In April, one of my tooth fillings came out. When I called the dentist, they explained there were no appointments, because of the pandemic.
I didn’t blame them. Dentists are always vulnerable to respiratory diseases. So, while bending over patients’ gaping mouths, Covid puts them especially at risk.
I was told to take painkillers, and contact them if I couldn’t cope. As it happened, I was fine. But I learned that 19 million fewer dental treatments were offered during the crisis.
However, this illustrates the impact Coronavirus has had on UK health services. For example, 2.5 million people have not been screened, tested or treated for cancer.
Protection of staff, redirection of resources, and administrative overload, have caused delays for all medical departments.
The number of deaths from Covid also don’t tell everything. There are also deaths, from other causes, due to the effect of the virus on the NHS.
The total number, combining both Covid and other-related deaths, clinically termed ‘excess mortality’, has been over 56, 000.
My tooth was OK, but now it seems my teeth are crumbling. One broke off, while I was flossing – which I’m supposed to do to protect my teeth!
And another snapped off, while eating a sandwich, with my daughter at a (socially distanced) assignation in a local park!
Perhaps it’s old age? Or maybe it’s due to all that sugar I’ve eaten, usually in the form of chocolate, through my whole life?
An icebreaker exercise I like to suggest, when I’m leading small group discussions, is: what was your favourite food when you were a child?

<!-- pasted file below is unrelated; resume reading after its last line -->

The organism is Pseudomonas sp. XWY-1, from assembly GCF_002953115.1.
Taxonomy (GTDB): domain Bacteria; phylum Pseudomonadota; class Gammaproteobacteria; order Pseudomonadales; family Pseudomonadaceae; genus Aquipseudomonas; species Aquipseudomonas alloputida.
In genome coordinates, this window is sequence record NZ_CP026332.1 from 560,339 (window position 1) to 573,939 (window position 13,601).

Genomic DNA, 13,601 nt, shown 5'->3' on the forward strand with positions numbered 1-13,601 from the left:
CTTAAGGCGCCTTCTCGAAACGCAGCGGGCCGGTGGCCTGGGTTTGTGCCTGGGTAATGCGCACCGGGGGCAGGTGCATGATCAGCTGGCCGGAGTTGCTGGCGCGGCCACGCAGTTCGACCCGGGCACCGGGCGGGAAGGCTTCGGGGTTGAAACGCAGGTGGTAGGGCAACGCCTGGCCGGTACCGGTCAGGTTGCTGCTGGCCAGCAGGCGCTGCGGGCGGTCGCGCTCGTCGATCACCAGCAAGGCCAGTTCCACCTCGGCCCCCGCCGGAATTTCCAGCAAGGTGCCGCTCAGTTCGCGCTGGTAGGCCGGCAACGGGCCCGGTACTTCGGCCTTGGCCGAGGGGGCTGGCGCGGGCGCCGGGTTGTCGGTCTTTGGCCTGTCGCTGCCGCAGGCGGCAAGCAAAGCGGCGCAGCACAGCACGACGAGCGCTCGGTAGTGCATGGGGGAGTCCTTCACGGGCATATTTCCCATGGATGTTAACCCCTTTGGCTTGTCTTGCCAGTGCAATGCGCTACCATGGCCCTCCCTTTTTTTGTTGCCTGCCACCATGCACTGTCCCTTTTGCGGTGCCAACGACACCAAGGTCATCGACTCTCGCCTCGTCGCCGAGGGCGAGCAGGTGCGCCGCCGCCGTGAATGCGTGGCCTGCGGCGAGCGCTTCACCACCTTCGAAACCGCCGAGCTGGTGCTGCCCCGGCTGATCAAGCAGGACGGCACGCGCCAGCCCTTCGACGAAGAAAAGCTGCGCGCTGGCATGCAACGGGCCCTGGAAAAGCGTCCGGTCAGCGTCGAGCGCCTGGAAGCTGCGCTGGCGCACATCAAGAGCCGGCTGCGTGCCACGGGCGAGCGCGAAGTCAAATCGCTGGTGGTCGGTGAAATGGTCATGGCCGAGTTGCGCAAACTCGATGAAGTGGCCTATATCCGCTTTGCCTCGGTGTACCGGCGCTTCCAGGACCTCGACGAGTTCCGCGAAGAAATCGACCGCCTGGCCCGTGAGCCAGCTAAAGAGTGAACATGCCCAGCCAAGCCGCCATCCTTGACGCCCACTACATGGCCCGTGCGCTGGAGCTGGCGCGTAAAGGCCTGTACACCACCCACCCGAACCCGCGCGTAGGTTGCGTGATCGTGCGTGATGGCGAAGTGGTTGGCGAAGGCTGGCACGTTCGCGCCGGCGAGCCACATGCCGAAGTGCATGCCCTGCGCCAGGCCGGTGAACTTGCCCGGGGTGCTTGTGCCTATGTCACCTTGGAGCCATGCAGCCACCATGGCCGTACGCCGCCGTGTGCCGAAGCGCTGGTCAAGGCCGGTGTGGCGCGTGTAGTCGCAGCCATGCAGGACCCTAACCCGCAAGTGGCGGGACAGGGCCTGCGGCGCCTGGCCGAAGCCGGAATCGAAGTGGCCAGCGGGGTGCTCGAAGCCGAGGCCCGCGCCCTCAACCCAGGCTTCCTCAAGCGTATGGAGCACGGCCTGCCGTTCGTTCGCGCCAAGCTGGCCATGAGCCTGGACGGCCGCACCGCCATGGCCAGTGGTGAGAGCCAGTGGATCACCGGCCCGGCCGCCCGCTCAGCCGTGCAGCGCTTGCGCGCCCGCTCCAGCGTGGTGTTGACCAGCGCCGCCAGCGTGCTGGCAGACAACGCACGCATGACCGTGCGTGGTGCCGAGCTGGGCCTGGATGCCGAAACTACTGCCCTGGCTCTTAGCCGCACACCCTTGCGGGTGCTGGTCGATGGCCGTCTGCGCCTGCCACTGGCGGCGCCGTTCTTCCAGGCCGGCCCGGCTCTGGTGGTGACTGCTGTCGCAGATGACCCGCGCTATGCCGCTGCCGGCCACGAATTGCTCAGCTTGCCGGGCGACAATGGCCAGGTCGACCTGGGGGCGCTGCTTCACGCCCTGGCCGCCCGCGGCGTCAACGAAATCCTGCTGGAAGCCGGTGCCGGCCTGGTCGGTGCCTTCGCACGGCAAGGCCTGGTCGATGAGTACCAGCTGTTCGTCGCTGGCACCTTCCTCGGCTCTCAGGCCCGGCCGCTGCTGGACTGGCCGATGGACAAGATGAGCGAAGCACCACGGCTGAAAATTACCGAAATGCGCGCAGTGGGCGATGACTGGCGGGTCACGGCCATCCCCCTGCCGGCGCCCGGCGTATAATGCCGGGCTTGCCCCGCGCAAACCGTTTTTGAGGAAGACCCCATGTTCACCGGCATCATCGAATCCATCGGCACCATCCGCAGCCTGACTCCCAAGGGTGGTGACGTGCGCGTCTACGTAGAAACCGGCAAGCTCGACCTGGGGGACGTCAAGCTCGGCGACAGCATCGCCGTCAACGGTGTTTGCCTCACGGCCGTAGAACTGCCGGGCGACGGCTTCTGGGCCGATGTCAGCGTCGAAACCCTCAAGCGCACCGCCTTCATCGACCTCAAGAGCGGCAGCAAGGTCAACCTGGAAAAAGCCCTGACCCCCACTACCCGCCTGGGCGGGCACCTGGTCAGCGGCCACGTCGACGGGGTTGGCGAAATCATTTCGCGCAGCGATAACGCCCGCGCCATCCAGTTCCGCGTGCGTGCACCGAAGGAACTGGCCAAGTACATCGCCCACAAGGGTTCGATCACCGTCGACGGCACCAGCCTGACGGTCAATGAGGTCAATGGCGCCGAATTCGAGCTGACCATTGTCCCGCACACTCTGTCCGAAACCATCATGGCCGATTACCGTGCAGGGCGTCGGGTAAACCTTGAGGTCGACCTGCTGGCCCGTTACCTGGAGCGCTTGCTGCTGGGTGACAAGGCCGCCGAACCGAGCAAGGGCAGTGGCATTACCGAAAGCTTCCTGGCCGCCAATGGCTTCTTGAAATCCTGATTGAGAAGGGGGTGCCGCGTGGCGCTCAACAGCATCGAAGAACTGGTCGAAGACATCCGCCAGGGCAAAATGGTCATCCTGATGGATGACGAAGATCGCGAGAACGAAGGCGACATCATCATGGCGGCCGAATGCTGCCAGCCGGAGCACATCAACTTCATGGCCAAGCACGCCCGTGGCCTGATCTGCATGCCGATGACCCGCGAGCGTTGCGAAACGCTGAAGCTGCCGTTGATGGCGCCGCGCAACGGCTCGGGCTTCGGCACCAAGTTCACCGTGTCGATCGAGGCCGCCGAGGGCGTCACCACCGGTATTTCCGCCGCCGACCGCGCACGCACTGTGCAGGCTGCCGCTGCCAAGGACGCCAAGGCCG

It helps loosen people up, for when the session actually kicks off. My answer is easy: chocolate porridge!
When I was a kid, I was so fussy about eating, that the only way my mum could get me to eat porridge for breakfast, was to add cocoa powder and (lots of) sugar!
This set a pattern for the following decades, and only gradually now am I weaning myself off the sweet stuff.
It’s often said that if sugar was discovered today, it would be banned, both because of its effect on our health, and its addictive power.
It is also a legacy of our imperial history, cultivated by slaves in the Caribbean. Likewise for cocoa: grown in Ghana, but processed lucratively here in Blighty.
This combination of sugar and chocolate has proved a dangerous mix, producing the distinctive diseases of affluence: tooth decay, heart disease, and obesity.
When I heard the cost of my dental treatment I was shocked. But I realise that, although I don’t get free treatment because I’m working, it is still subsidised.
Previously, the dentist referred me to a private clinic, because they had a better microscope. The cost there was three-times as much; which I wouldn’t have to pay, if the NHS was properly funded.
Many hope Covid-19 will prompt a rethink of how we support our health and welfare services. How likely is that, really?